Think of it this way: you're not transitioning to minimal shoes, you're transitioning to healthier, stronger feet.
Note 1: I link to several minimal shoe companies on the Resources page on this website. I personally have Otz and Unshoes now, to go with my Converse. EarthRunners, Softstar, and Lems are on my wishlist.
Note 2: For information on how feet impact your overall health, you'll just have to wait for the next blog post.
Yeah, those are my feet. That's my pale MN skin. Those are my toes, slightly arthritic from too many years of dancing in high heels. Not to mention living in cowboy boots for most of my 20s. What is it I'm doing here? I'm trying to restore movement to my feet, walking on a sandbag, and then going up on my toes while adjusting to the sand shifting under my feet. Can this really make a difference? Um ... yes, it can. We spend so much of our time in shoes that restrict movement in our feet, walking on artificially flat surfaces, our bodies have lost some of their natural ability to function. (See arthritic toes.) Much of what we consider normal physical responses to aging (tighter joints, loss of height, loss of mobility) isn't actually natural. These losses have more to do with how we use (or don't use) our bodies daily.
[Abrupt segue here. Stay with me.]
You might have noticed that the name on my website, FaceBook page, and Instagram account have all changed to Healing and Balance. No longer Yoga for Healing and Balance. I spent much time deliberating about this. I'm not going to stop teaching yoga by any means. But I am currently studying the body and gaining a new, deeper understanding of how important other kinds of movement are for our overall health. I am finding myself happily encouraged as the teachings I have shared for two decades are affirmed by folks who know more waaaay more than I do about biomechanics and natural movement. I am also discovering that what I have been teaching is so much more than simply bones and muscles and joints, oh my. Healing and Balance feels all-encompassing and more appropriate for where my current studies are taking me.
I'm doing a good bit of educating myself in this new arena and I cannot wait to be able to share it widely. For now, I am trying to practice what I'm learning, understand it both physically and intellectually. I am watching my own body change and, in turn, watching my ideas about what I need for my health change as well.
In the meantime, while my brain is happily exploding, go fold up a blanket if you don't have a sandbag. Walk on it in your bare feet. Move your toes. Try balancing there. Move around for a few minutes up there. You could even follow along on this low-quality video of mine. Then stand on the floor and notice how your feet feel.
Change is good.
I've been talking to my classes and workshops a lot about this idea that we feed our imbalances. This is not a new concept. I first heard Roger Eischens talk about it in 1998. It comes up again and again. I know I've talked about it before. Repeatedly. But when you're ready to hear something, it doesn't matter how many times it has been said before.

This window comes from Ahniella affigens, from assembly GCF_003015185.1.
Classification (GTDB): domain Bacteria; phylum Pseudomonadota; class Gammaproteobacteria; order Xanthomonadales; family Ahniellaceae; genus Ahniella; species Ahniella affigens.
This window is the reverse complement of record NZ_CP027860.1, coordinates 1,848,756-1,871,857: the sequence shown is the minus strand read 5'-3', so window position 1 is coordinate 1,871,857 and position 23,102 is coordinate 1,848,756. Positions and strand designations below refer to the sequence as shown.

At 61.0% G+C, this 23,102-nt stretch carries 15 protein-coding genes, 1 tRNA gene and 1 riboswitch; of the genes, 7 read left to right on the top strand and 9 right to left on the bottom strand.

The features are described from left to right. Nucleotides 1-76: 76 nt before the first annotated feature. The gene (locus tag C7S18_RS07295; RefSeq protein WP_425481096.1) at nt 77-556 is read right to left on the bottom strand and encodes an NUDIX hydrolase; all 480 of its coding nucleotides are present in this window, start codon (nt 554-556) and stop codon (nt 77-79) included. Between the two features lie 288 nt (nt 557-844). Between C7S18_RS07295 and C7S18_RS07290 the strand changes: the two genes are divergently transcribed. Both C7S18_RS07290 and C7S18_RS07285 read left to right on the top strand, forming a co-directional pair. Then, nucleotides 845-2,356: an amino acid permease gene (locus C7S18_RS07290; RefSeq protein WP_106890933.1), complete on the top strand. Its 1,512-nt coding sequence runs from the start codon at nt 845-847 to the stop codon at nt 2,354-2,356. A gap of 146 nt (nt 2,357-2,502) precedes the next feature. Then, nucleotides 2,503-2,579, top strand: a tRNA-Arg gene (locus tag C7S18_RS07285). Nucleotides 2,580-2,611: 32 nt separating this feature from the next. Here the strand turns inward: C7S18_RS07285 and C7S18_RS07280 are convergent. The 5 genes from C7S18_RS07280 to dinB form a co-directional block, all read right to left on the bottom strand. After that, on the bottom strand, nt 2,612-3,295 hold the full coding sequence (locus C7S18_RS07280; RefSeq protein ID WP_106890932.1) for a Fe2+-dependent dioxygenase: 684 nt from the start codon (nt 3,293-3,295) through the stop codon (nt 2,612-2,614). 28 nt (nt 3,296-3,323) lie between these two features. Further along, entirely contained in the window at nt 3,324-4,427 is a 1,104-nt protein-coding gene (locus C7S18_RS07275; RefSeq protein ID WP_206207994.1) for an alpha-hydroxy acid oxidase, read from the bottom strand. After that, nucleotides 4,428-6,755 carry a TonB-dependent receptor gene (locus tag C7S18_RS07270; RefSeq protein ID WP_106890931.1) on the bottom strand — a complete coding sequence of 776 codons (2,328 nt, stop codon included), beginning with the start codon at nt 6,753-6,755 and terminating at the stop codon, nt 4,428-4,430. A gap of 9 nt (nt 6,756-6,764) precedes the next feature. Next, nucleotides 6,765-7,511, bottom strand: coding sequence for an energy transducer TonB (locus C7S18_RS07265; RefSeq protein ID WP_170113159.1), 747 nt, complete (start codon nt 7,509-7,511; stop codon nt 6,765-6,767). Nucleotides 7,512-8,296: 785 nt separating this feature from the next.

So here I am with many, many students asking me what I mean by "we feed our imbalances" whenever I bring it up lately.
You recognize this truth in other aspects of life more easily. If you have an addiction, you will feed the addiction (addiction being an imbalance taken to its most dangerous and extreme). An alcoholic will crave more alcohol. A less dangerous example, but still unhealthy: if you crave sugar, you will eat more sugar which will set you up for a blood sugar crash which you will want to fix by eating more sugar. Feeding the imbalance. Literally.
The easiest physical example of this is when a student wants to "stretch out" their tight shoulders. Most folks with tight shoulders will then reach their arms forward, rounding their upper back and pulling their shoulder blades apart. That is an exaggeration of the shape of their upper back is already in from hunching forward over desks, computers, in cars, etc. Or they'll pull one arm across their chest using the other arm for leverage. Given that most folks already have shoulder blades that are pulled too wide apart across the back, this only takes the upper back further out of balance. o truly balance out the upper body, they'd need to open the collar bones, reaching their arms behind them. But on the rare occasion when I see someone actually do that, they immediately follow it with a stretching forward motion. Because leaving the chest open is so unfamiliar, they will return themselves to their imbalance. They feed the imbalance.
We choose yoga poses to practice on the mat based on how familiar they feel in the body. Most of us pick the poses and the practice that is easiest, the things we already can do. Not that anyone should hurt themselves, but in order to bring balance in to the body, you have to wake up that which is asleep. You have to get out of the familiar. And then try to stay in that new and unfamiliar place.
There are a multitude of examples of feeding the imbalance in your practice on the mat. If you feel unsteady, do you choose a narrower stance rather than a wider one in Wide Angle Forward Fold (Prasaritta Padotanasana)? Placing the feet wider actually makes it easier to balance. Flying through poses in a vinyasa class mimics a life lived from appointment to meeting to meeting to appointment. Finding it hard to get moving and then choosing to only practice a very slow yoga practice hardly puts you out of your comfort zone.